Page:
Psh, title a little misleading... lol i thought something good came from the outage and they re-enabled it xD
^I thought so when i read the title as well.... I still hope they do bring it back not that I would use it on my fatty, it would still be nice to have the option....
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So users will get a year of identity theft protection? Given that this is well-publicized, what's to stop the hackers from being patient and using the info after a year or so when the dust has settled and users no longer have the free protection? Maybe I'm being paranoid, but I'd be worried about the longer-reaching effects on my personal data if it was part of this hack.
Arg, here I was ready to pop the cork to celebrate sony admitting their wrong doing! I still have no pity for them. The situation is not as murky as someone running homebrew on their iphone, where the function was not intended and prohibited in user license agreement. This is retaliation for the retraction of functionality that was a genuine selling point of the original ps3.
That reminds me, does anyone know of any reports on if the ps3s the military bought were ever somehow effected? I doubt they would be, but neat-o to find out.
@analogmonster...I don't envy Sony now, but I certainly wouldn't if there was the slim chance the military were hurt in any way by this. Hopefully they secured themselves enough, in case hardware and software they acquire from other parties had a security flaw some may take advantage of.
You might be surprised at what sort of information commands top pricing on the identity theft market. Your social security number and credit history allow for very complete identity theft--but they also require a fair amount of time. It's not a simple process, and it requires particular targeting. This sort of information actually isn't worth much to your average buyer.
Credit card numbers *are* worth more, simply because they allow for simple, immediate gain. The flip side, however, is that the number of 'bad' credit cards in a batch of data increases dramatically as time passes. We can safely guess, for example, that a number of people canceled / replaced the credit cards they had logged into Sony's PSN in the wake of these announcements. Should Sony even hint that credit card fraud has risen as a result of the hack, a great many more will do so.
Sitting on the cards for a year would kill one's expected profit margin. A certain number of those cards would have naturally expired, some would've been changed as a result of the PSN crash, some would've been changed for other reasons (say the owner physically lost the card in question). All of these things substantially dilute the value of the sale.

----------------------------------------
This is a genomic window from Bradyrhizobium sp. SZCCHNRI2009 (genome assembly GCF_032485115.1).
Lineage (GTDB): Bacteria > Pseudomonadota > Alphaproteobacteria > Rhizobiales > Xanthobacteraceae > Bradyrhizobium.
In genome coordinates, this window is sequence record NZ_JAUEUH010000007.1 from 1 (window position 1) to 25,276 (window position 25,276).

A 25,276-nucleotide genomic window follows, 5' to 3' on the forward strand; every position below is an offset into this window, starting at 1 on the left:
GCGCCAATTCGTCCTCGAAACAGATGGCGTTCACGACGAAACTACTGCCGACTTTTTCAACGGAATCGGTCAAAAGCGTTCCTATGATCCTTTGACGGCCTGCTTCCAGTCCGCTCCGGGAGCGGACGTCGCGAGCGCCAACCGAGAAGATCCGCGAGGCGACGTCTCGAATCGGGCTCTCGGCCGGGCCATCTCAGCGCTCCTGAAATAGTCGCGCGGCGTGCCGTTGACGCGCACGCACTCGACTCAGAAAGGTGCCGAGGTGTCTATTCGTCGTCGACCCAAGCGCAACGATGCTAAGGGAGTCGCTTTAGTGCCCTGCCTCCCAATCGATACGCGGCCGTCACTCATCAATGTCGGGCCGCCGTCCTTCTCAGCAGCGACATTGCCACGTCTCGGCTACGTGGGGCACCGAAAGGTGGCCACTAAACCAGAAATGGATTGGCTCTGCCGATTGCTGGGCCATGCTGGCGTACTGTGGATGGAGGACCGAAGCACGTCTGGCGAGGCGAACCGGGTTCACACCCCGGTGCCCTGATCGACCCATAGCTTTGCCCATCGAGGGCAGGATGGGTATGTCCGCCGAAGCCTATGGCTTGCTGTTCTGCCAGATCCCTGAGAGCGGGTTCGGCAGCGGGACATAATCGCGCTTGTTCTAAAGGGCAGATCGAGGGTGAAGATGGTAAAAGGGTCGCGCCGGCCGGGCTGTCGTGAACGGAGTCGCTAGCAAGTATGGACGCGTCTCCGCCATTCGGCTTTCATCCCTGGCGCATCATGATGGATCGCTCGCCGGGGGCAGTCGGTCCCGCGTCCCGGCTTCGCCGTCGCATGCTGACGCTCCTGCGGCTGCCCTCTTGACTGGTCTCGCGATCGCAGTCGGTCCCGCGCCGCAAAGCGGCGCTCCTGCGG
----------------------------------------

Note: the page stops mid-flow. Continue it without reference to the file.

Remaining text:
I can't link you the studies offhand, but there've been examinations of how black markets treat various forms of consumer data. The more personal stuff is less preferred.
I'm waiting to go to the custom firmware until I see if they get an actual RSX driver working now that the hardware access isn't blocked. I was in their IRC forum this weekend, and there seemed to be definite interest/investigation in that direction. As is, I still have Linux (and no PSN for the past year) because I refused to accept their agreement and update from 3.20.
What part of "Ph'nglui mglw'nafh Cthulhu R'lyeh wgah'nagl fhtagn" don't you understand?
The title is highly misleading; nowhere in the article (either here or at CNET) is Linux even mentioned, perhaps before randomly reprinting articles from other sources (CNET), you might want to check the facts within the article before displaying the same title.
Just my opinion.
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BMAN:nowhere in the article (either here or at CNET) is Linux even mentioned
Did you even read the article?
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I stand corrected...but nowhere does it state that Linux has returned to the PS3 (being brought back by Sony); only that a group has re-enabled it, basically jail-breaking their PS3-which is what GeoHot did and look where that landed him.
BMAN:nowhere does it state that Linux has returned to the PS3 (being brought back by Sony)
I know that. Sony doesn't have the brains to backtrack and re-enable Linux on the PS2 because of that age old, overriding "Losing Face" problem that's so prevalent in their culture.
It would be funny if it wasn't so sad.
It seems you need a bit of a brushup on the use of a comma. Allow me to facilitate: "the comma is used where ambiguity might otherwise arise, to indicate an interpretation of the text such that the words immediately before and after the comma are less closely or exclusively linked in the associated grammatical structure that they might be otherwise."
Examine my title. If I intended to say *Sony* restores Linux functionality, I would've written: "Sony Re-enables OtherOS, PSN Network Still Out For Forseeable Future"
I left out the "Sony Returns Linux" because Sony *didn't* return Linux. Linux support, nevertheless, has been restored. Also, OtherOS means Linux. It's always meant Linux. That word has never been officially used to refer to a functional, installable OS that wasn't Linux.
I gotta back Joel on this. His wording... while it may have led to higher hopes to those of us that despise Sony... is technically and factually correct. Thanks for the news, Joel.
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